NZ Farmer - Horizons tells dairy farmers Rangitīkei River quality improving

Written by Jill Galloway

There is no place for blaming dairy farmers or urban sewage outfalls for the lack of river cleanliness, says the Manawatū/Whanganui's  Horizons Regional Council.

Dairy farmers were told by the council that less nitrogen and waste was going into the Rangitīikei River and water quality was improving.

Horizons freshwater and partnerships manager Logan Brown told about 20 dairy farmers that the work they were doing was paying off.

He said nitrites and nitrates - the two components of soluble nitrogen - were showing improvement across all eight monitored sites.

"There are two main nutrients in terms of algae growth ... in general terms phosphorous is from hill country, and nitrogen from dairy farms."

Brown said Horizons monitored water quality changes such as nitrogen levels in the water and bug activity.

"It takes years probably before we see any improvement. There is a change made on the land, then it goes into groundwater, makes its way to the river, and then has to show in your data. Maybe it can be up to 10 years in some places."

He said generally there were improvements in other rivers, such as the Upper Manawatū, which flowed from Dannevirke to the Woodville side of the Manawatū Gorge.

One farmer said he talked to urban people and they always thought water quality issues were the fault of farming.

"Townie mates I hang out with at the weekend, always blame me," he said.

The source of discharge from towns and cites was well monitored in the Horizons area, Brown said. 

"And there is no denying, in low flows some point source discharges do have a significant effects on our rivers. But in fairness everyone is doing stuff. The farmers and urban entities are working to make water quality better.  In their long term plans that all the districts have out, they are all upgrading point source discharges."

He gave the example of the Feilding based Manawatū District Council which was moving from treated waste going into the Oroua River - a tributary of the Manawatū River - to a land-based system. It now owns several farms near its sewage treatment system and will discharge to land in the future.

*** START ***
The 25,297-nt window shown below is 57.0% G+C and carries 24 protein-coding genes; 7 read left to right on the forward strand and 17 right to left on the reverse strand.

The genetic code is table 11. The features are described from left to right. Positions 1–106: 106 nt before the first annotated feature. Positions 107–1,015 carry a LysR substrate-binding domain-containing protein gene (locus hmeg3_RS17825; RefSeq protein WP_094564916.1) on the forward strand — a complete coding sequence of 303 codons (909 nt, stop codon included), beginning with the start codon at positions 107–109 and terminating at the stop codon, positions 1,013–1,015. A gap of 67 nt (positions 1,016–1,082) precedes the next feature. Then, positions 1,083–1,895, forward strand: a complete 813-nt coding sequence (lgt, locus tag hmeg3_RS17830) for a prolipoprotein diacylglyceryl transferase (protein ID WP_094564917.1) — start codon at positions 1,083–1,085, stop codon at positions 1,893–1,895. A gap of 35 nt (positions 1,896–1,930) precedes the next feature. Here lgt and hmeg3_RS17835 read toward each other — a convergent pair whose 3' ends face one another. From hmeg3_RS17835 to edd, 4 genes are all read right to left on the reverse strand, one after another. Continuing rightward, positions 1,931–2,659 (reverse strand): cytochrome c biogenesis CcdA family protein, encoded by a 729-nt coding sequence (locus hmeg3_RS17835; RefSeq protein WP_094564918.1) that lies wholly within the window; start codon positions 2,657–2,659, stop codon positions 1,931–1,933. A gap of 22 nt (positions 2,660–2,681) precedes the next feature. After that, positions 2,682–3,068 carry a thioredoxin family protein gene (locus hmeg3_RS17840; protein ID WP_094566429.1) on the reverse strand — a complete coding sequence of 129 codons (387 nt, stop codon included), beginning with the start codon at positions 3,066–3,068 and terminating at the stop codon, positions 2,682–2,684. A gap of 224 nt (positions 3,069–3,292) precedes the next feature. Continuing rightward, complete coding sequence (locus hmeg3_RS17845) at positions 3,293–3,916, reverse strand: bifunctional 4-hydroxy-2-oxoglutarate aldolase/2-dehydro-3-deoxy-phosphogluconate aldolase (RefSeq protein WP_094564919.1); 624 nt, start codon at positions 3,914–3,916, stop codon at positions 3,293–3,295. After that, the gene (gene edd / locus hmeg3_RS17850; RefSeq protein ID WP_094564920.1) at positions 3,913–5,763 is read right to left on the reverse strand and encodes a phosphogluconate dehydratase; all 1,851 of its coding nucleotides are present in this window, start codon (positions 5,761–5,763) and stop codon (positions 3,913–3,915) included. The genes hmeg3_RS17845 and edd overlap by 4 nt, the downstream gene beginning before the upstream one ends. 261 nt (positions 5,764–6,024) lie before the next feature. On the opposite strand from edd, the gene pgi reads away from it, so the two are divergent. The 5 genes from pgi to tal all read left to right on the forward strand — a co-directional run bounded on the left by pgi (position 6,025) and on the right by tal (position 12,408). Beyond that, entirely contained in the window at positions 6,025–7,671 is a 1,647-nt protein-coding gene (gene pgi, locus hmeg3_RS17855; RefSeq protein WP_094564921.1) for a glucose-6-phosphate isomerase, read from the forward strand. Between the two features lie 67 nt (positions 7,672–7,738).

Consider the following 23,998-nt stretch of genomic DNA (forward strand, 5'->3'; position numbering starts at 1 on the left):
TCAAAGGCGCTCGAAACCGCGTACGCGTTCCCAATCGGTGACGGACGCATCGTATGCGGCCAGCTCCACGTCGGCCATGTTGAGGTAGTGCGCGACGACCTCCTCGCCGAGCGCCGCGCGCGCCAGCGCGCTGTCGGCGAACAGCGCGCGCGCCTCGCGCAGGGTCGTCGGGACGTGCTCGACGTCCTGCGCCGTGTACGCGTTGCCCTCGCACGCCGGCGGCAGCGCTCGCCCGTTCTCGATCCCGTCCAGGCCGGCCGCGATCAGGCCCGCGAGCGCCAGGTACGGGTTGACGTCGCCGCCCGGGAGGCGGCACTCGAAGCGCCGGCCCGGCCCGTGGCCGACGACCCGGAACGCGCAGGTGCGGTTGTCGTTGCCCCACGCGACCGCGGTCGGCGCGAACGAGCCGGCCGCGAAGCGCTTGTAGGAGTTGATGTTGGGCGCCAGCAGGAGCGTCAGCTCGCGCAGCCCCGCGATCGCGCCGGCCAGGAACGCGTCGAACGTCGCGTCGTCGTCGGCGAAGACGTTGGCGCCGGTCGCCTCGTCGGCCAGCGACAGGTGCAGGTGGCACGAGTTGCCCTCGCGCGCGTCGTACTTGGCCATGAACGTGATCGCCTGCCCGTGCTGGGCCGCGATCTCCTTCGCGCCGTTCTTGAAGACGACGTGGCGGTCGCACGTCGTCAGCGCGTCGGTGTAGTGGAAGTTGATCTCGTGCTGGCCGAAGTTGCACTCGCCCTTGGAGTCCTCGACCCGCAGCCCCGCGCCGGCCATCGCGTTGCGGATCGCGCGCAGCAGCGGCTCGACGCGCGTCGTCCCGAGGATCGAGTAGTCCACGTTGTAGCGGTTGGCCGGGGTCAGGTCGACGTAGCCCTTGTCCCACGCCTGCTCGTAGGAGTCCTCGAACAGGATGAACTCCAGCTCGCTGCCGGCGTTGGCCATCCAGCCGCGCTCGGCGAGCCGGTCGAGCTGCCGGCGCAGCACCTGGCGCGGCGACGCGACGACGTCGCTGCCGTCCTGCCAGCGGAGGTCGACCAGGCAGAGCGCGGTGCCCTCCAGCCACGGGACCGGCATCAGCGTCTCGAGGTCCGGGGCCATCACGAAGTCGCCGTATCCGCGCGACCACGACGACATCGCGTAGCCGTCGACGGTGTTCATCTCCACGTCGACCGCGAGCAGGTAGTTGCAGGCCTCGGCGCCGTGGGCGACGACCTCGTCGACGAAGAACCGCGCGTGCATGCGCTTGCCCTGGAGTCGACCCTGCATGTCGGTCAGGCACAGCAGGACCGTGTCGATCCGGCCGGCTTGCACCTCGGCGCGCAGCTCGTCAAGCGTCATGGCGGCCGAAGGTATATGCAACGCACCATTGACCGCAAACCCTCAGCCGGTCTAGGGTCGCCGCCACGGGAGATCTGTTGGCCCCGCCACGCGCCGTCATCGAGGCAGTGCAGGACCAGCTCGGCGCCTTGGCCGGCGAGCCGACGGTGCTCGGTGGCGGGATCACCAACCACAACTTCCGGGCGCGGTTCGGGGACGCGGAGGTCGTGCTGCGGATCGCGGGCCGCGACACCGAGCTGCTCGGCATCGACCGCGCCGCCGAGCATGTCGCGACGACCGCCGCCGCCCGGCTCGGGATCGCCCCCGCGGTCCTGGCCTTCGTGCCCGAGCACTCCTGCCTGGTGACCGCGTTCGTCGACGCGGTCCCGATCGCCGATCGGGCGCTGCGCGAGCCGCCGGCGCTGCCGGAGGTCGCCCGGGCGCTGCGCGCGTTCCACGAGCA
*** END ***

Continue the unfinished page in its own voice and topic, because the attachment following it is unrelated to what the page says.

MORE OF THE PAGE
"We have to get away from the blame game because everyone is doing their bit. There might be a few organisations that are behind others. But everyone just sees the great work going on to clean up waterways," Brown said.

Meanwhile, Federated Farmers said all the hard work done to improve freshwater quality was paying off.

The comments are based on a water quality report in the 10 years to 2016  by  Land, Air, Water Aotearoa and followed a similar 10 year analysis released in 2015 by National Institute of Water & Atmospheric Research.

"There are lots of good things going on, both urban and rural, to help improve the quality of our waterways," Federated Farmers water and environment spokesman Chris Allen said.

Compared with the 2015 report, a change in the trend of nitrogen was noteworthy, with progress in the number of improving sites compared with deteriorating sites, he said.

"We need to acknowledge that freshwater management processes take time, but these results show that by identifying where action is needed catchment by catchment and working together we can see results," Allen said.

"We are not there yet and there is more work to do, but it is good to know that the work our communities are doing is making a measurable difference which we are starting to see."